There a several terms used for mastectomy:
- A total mastectomy (also known as a simple mastectomy) is an operation to remove the entire breast. This usually includes removing the nipple and areola as well.
- A skin sparing mastectomy is done with immediate reconstruction. It is similar to a total mastectomy, but as much skin as possible is preserved. The nipple and areola are removed.
- A nipple sparing mastectomy is done with immediate reconstruction. In this procedure the maximum amount of skin is preserved, including the nipple and areola.
For some patients, the mastectomy is done along with lymph node surgery, either sentinel node biopsy or axillary dissection. A mastectomy with axillary dissection is called a modified radical mastectomy. (If you are having lymph node surgery in addition to a mastectomy, please also refer to the lymph node surgery information sheet.)
Most patients who have a mastectomy are eligible to have reconstructive surgery to their breast if they wish. This is done by a plastic surgeon, and can be done in combination with the mastectomy (called immediate reconstruction) or at a future date. There are several types of reconstruction. If you are considering reconstruction with a mastectomy, you will be given an appointment with a plastic surgeon and additional educational information regarding your choices.
A mastectomy is done in the Operating Room. You will be given general anesthesia by an anesthesiologist (you will be completely asleep). Your surgeon makes an incision on the breast, through which the breast tissue is removed. This tissue is sent to the pathology department for evaluation and diagnosis. If you are having immediate reconstruction, the plastic surgeon joins the operation at this point.
After the procedure, you will have a brief stay in the recovery room for observation, and then be admitted to your hospital room. Most patients stay in the hospital for 1 night after a mastectomy (with reconstruction there may be a longer stay).
The risks and potential complications of mastectomy include infection, bleeding, bruising, hematoma (a blood clot in the area of the surgery), seroma (a fluid collection in the area of the surgery) and blistering along the incision. Delayed healing of the scar may occasionally occur due to decreased blood supply. This is more common in women who smoke or who have diabetes. If this happens a “scab” will form and will gradually fall off as healing occurs. The incision will still heal normally. If you have a breast reconstruction, there are additional considerations that your plastic surgeon will discuss with you.
Q: Will I have a drain after surgery?
A: Yes. Drains are placed under the skin to collect fluid for the first few post-operative days. When the drainage decreases, the drains are removed. Most patients are discharged from the hospital with drains still in place. You will be given instructions on drain care. Drains can be removed in the office.
Q: When should I see the surgeon for a post-operative visit?
A: Dr. Kennedy will contact you with the pathology results as soon as they are available. Generally, you will have a routine post-operative appointment scheduled 1-2 weeks after your drains have been removed.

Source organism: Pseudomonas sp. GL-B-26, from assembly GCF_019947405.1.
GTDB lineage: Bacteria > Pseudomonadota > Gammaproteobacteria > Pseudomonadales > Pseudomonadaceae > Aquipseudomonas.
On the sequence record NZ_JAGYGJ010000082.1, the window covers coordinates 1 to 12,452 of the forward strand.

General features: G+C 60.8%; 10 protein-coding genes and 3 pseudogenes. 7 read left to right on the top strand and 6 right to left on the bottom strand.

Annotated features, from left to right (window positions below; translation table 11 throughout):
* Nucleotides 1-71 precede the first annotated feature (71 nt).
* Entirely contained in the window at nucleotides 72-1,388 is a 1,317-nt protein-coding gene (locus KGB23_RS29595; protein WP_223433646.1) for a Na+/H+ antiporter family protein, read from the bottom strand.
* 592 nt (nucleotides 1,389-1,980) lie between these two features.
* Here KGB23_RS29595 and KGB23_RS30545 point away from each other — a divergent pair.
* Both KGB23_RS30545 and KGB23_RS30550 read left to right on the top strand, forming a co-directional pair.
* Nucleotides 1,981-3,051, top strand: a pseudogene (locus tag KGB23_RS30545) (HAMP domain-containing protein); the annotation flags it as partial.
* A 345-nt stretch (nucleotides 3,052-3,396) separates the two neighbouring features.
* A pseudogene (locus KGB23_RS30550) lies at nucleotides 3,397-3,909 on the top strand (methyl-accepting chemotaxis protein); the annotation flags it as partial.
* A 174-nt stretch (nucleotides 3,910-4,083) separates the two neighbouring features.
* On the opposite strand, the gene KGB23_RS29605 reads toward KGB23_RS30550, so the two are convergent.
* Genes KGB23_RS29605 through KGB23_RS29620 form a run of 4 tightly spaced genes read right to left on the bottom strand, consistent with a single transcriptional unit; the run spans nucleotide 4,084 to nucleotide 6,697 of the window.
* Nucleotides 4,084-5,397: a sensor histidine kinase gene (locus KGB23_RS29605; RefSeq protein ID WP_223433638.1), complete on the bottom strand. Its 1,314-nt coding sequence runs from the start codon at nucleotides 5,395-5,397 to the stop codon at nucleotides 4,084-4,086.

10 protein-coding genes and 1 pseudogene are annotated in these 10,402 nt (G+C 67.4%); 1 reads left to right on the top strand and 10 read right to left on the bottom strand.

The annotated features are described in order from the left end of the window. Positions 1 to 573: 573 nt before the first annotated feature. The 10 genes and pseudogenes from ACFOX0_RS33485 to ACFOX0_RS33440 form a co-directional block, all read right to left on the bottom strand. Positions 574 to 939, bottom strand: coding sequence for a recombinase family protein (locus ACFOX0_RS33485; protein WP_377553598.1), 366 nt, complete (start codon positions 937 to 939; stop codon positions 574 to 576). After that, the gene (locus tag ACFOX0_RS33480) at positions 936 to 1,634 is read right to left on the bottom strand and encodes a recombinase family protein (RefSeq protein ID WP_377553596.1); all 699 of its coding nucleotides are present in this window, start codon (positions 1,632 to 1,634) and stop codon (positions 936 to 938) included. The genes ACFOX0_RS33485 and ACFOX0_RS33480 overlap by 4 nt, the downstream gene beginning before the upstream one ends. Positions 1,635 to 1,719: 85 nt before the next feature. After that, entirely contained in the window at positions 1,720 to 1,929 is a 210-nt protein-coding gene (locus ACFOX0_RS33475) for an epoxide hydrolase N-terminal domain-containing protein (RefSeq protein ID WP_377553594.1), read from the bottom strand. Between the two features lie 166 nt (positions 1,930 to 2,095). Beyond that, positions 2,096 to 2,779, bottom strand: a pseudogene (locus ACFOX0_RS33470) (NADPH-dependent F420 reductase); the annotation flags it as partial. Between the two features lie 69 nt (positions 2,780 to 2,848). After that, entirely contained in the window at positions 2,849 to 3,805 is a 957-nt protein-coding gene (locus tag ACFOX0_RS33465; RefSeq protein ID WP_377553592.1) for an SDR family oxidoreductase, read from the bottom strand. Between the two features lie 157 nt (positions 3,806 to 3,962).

Q: I am not having reconstruction; will I be able to wear prosthesis?
A: Yes, although you will want to wait at least 6 weeks, until your incision has had time to heal, before you wear it. At your post-operative visit, you will be given a prescription for a breast prosthesis and bras. This prescription can be filled at any shop that supplies and fits breast prostheses.
Q: Will I have pain after surgery?
A: There is always some pain after surgery, although each patient has a different experience. You may have post-operative pain at the incision, and possibly your back and upper arm. Immediately after surgery, you may be given pain medication intravenously or by injection. You will switch over to pills for pain once you are eating, usually the evening after surgery. You will be given a prescription for pain medication when you are discharged from the hospital.
Q: What about my activity level—can I use my arm?
A: You may use your arm for daily activities such as washing your face, combing your hair and dressing. Avoid heavy lifting and over-stretching. The discomfort will lessen over a week or two, and you can increase your activity level, as you feel better. It is very common to experience tightness across the chest and a “pulling” under your arm. Your surgeon will give you a referral to the Comprehensive Rehabilitation Program for Women with Breast Cancer, so that you can return to full function quickly and safely.
Q: When may I shower? Use deodorant? Shave under my arms?
A: You may shower when you go home. Allow water to gently run over your incision, but please do not rub and scrub the area. Pat dry or air dry.
- Do not use deodorant until instructed by your surgeon, as it may irritate your incision. (Usually you may resume in 1-2 weeks).
- Do not shave the underarm until your incision is well healed. Watch in a mirror when you shave since you may have decreased sensation in that area.
Q: When may I resume driving?
A: Driving will not hurt your surgical recovery, but you must think about safety. You should not drive if you are still taking prescription pain medication. You should also wait until you can move your arm easily. It is best to drive only short distances at first and gradually increase your driving time over a few days.
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